Prepare for meat war

The climate battle over meat is “going to be worse than energy,” an industry researcher says.

Conservatives are lying about climate change again. The subject this time is red meat, and the lie is that President Joe Biden is planning to limit individual consumption of it by 90 percent over the next decade.

This claim is a total fantasy. But for Republicans who want to stymie support for climate action, spreading it is probably an effective strategy. As food historian Bruce Kraig once told me, there exists a “deep American ideology in which abundant food, especially meat, suggests ‘the promise of America,’ the American cornucopia, and defines who we are as Americans.” A perceived threat to the mass availability of cow flesh has a good chance of causing a frenzy.

This approach has been successful before. In early 2019, Republicans seized on a comment Rep. Alexandria Ocasio-Cortez made about “maybe not eating a hamburger for breakfast, lunch, and dinner” to claim that her Green New Deal would outlaw hamburgers. The fact that it wouldn’t outlaw hamburgers didn’t matter. Standing behind a podium, Rep. Rob Bishop of Utah held up a patty between two buns, took a bite, and said he would never allow climate activists to take burgers away.

This fantasy sparked a backlash so intense that Ocasio-Cortez eventually removed language about factory farming emissions from her office’s fact sheet about the Green New Deal. The original draft said the legislation would address the problem of “farting cows,” referring to methane emissions from cow flatulence. That was eventually changed to “emissions from cows,” and later it was removed from the sheet altogether.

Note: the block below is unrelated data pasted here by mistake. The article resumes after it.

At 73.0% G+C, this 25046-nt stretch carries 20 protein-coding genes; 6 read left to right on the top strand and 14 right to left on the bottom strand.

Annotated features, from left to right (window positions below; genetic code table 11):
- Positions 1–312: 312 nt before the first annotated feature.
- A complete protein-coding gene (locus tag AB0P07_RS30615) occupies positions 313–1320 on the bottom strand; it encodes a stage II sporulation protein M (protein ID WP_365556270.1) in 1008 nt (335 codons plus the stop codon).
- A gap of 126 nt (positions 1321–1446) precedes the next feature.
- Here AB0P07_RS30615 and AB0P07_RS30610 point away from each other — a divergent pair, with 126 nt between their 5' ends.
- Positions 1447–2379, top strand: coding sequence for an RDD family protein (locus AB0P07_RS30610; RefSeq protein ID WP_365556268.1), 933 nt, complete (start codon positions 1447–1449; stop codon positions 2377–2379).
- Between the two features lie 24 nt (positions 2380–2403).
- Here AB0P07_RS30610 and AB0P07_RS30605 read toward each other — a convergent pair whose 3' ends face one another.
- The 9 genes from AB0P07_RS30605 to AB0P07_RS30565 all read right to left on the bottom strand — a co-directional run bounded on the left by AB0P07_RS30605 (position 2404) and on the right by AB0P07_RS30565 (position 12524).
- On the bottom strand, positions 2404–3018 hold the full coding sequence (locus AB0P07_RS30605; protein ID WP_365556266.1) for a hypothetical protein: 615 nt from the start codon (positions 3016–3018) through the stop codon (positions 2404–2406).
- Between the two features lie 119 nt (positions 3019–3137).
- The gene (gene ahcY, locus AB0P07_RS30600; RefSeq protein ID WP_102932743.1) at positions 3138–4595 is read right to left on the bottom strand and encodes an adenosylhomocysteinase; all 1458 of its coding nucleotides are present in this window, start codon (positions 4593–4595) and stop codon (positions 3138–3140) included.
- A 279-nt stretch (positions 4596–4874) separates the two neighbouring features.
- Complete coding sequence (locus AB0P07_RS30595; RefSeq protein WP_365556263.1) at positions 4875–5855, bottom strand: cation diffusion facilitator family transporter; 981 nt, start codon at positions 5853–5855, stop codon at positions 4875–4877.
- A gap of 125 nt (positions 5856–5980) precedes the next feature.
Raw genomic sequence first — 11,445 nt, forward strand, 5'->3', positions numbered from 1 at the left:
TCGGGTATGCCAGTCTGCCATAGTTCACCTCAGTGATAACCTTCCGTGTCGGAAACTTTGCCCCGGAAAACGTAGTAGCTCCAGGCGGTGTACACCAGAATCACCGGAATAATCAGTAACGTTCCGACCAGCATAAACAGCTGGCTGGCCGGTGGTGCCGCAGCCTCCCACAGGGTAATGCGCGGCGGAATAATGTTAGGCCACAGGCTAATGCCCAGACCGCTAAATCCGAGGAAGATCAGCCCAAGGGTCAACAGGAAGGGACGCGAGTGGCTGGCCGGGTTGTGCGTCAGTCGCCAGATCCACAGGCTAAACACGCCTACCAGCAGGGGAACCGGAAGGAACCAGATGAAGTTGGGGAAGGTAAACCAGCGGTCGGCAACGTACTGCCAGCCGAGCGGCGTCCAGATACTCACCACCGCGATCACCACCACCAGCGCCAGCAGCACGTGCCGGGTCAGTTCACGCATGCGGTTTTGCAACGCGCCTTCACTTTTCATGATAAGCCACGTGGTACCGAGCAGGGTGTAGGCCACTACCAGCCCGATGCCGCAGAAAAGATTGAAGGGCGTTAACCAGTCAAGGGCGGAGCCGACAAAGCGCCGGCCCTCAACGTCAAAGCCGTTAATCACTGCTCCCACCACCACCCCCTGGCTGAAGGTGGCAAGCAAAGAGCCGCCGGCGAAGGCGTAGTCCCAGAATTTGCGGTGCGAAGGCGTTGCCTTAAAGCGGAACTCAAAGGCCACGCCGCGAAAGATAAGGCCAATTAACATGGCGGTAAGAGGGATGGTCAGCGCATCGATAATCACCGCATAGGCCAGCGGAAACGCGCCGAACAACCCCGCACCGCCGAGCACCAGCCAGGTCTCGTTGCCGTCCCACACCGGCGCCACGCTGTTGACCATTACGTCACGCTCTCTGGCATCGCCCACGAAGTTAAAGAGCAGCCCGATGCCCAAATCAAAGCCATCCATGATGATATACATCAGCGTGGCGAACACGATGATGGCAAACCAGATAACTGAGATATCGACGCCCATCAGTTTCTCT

It was a victory for Big Meat, which has been working hard for decades to get climate advocates like Ocasio-Cortez to stop talking about animal agriculture. We should expect that effort to heat up as the Biden administration pushes forward on its climate plan, according to one researcher who studies the meat industry’s role in climate policy delay.

How the meat industry works against climate action

The meat industry has “spent millions of dollars lobbying against climate policies and funding dubious research that tries to blur the links between animal agriculture and our climate emergency,” according to research published in the journal Climatic Change last month. These tactics have deeply mimicked those of the fossil fuel industry, said Jennifer Jacquet, an associate professor of environmental studies at New York University and one of the study’s authors.

“I’ve often compared beef to the coal of the meat world,” she told me. “We’re seeing the beef industry deploy the same strategies deployed by the coal industry, because the writing on the wall is clear: it’s going to be very hard to maintain both of those industries in their current state if we’re going to tackle the climate crisis effectively.”


Read more from Vox: A new study reveals how the companies you buy meat from block climate action.


U.S. beef and dairy companies have mimicked fossil fuel companies on climate change in a few key ways, Jacquet says—and one is by funding research that casts doubt on the science connecting the livestock sector to climate change.

The science they’re primarily trying to cast doubt on shows that 14.5 percent of all greenhouse gas emissions are associated with livestock supply chains, she said. According to Climate Nexus, “This is broadly equivalent to the emissions from all the fuel burned by all the world’s transport vehicles, including cars, trucks, trains, boats and airplanes.”

To do this, beef and dairy interests have been funding scientists like Frank Mitloehner, who studies air quality at the University of California Davis and asserts that livestock and dairy aren’t big climate problems. “The quintessential Mitloehner take: Worry less about the burgers and more about Big Oil,” journalist Jenny Splitter wrote recently in an in-depth profile of Mitloehner for Undark, which is very much worth reading.